In Honor of the Keepers of the Culture: Marion Perkins, Toussaint Perkins, and Useni Perkins
By Judge Marian Emily Perkins
Presented by Omni-U Virtual University
Judge Marian Emily Perkins And her father Ancestor Toussaint Perkins
I fondly remember my Grandfather, Marion Perkins, a courageous man who, because of the injustices of lynching and fierce racial discrimination in America at that time, would not sign the loyalty oath required of all federal government workers. As a result, he was fired from his job at the U.S. Post Office.
This fueled his quest to have his own business, a newspaper stand, and to devote his time to his art. Peter Pollack, who observed him carving sculptures at this newsstand, introduced him to the artists at the South Side Community Art Center: Dr. Margaret Burroughs and her friends and fellow artists, Theodore White; Fern Gayden; Gwendolyn Brooks; and other like-minded artists and writers. Soon, they also became his friends. Some of the artists helped his wife, Eva, to secure work on the campus of the University of Chicago.
My grandfather's artwork received fellowships from the Rosenwald and Guggenheim Foundations. He also received other honors including his first sculpture award and purchase prize for "Ethiopia Awakening " from the Art Institute of Chicago. His work was exhibited in museums and art galleries throughout America and Ghana in honor of its independence as part of the U.S. Embassies Program. Today, one of Marion Perkins’ most noted sculptures, “Man of Sorrows,” and other sculptures are in the permanent collection of the Art Institute of Chicago.
My Dad named me after my grandfather, Marion Perkins. Once I learned about his creative and noteworthy contributions to the world of art and social justice, I felt I had to honor him by the way I live my life.
I fondly remember my late Father, Toussaint Perkins, who appears with me in the above photo. He was an award-winning urban artist committed to the elevation of African American culture, a businessman, and a Host of Kwanzaa ceremonies in the community. He grew up in “Bronzeville'' in the Ida B. Wells Homes with his parents, Marion Perkins and Eva Gillon Perkins, and two brothers, Robert Perkins, and [Useni]Eugene Perkins.
As an adult, my Dad was a quiet soul with a warm smile and eyes. He was a fun person, who enjoyed playing tennis and racquetball. My Dad cared deeply about Black people and our struggles in the face of racism and poverty. He named my brother, Louverture Perkins- who became a veteran educator in the Chicago Public Schools- in honor of the great Haitian freedom- fighter, Toussaint Louverture.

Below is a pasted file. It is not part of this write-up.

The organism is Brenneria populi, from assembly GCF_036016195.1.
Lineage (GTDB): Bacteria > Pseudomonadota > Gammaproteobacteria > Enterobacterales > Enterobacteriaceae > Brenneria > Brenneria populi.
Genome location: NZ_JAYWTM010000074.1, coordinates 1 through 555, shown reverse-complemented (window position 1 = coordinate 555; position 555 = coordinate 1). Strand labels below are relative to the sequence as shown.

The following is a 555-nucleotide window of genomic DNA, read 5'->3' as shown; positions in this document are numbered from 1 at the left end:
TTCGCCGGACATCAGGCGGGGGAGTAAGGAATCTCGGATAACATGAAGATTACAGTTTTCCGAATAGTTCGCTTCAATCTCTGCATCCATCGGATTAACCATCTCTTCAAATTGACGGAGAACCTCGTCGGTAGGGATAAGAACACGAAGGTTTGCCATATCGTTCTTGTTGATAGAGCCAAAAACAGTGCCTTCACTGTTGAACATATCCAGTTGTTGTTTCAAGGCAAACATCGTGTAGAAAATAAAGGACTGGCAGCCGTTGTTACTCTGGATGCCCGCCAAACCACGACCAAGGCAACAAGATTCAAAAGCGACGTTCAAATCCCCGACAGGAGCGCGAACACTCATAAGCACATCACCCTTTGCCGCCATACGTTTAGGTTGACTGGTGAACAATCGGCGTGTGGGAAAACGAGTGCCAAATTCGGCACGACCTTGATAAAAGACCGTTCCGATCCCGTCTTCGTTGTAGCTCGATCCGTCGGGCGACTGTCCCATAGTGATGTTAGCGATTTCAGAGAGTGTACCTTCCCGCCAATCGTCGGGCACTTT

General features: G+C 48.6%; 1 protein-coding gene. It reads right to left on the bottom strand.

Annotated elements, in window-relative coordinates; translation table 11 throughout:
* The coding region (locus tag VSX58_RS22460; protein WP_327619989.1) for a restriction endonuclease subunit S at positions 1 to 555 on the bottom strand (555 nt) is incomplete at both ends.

He graduated from the historic DuSable High School and attended the Art Institute of Chicago. He positively impacted many young Black people, who worked for him and their families, through his businesses located in “Bronzeville” and on the west side of Chicago. I also worked for my Dad when I was in high school.
As an artist who used oil painting as his vehicle, Toussaint Perkins depicted Black people with dignity as they worked on jobs, in family life, and in nature. He won awards at numerous art fairs in Chicago and throughout the Midwest. My brother and I helped him at many of them when we were in elementary and high school. My Dad and mom, Thelma Perkins- a CPS truant officer who also grew up in “Bronzeville-” were married for fifty-eight (58) years, before he made his transition at the age of 83.
It was, in part, because of my grandfather, Marion Perkins, that my Dad became the person he was in our society. Marion Perkins was a “Chicago Renaissance” sculptor, writer, educator, and thinker dedicated to the promotion of African American culture and the struggle for civil and human rights for Black people. He migrated to Chicago from Marche, Arkansas, near Little Rock, during "The Great Migration." He left Wendell Phillips High School in his senior year because he had to work to care for his family. However, he was a voracious reader.
My Dad was also positively influenced by his younger brother, [Useni] Eugene Perkins, a “Chicago History Maker,” social worker, former Executive Director of the Better Boys Foundation, and Facilitator of the “Community Cares Program" to uplift incarcerated youth at the St. Charles Illinois Juvenile Correctional Facility, educator, award-winning author of many books, poems, and plays including: “Home is A Dirty Street,” “Hey Black Child,” and "The Black Fairy."In Honor of the Keepers of the Culture: Grandfather, Ancestor Marion Perkins; Father, Ancestor Toussaint Perkins, and Uncle, Useni Eugene Perkins.
It is because of my Dad, Toussaint Perkins-along with other family members and his artist friends- that I decided to become a lawyer with the hope of becoming the “change that I wanted to see in this world.” Today, as a Circuit Court Judge of Cook County in the State of Illinois, my vision of justice and equal protection under the law, was formed, in part, by my deep respect for, and in honor of “keepers of the culture in the community”: my dad, Toussaint Perkins[Late], my grandfather, Marion Perkins[Late], and my father's brother, Useni Eugene Perkins.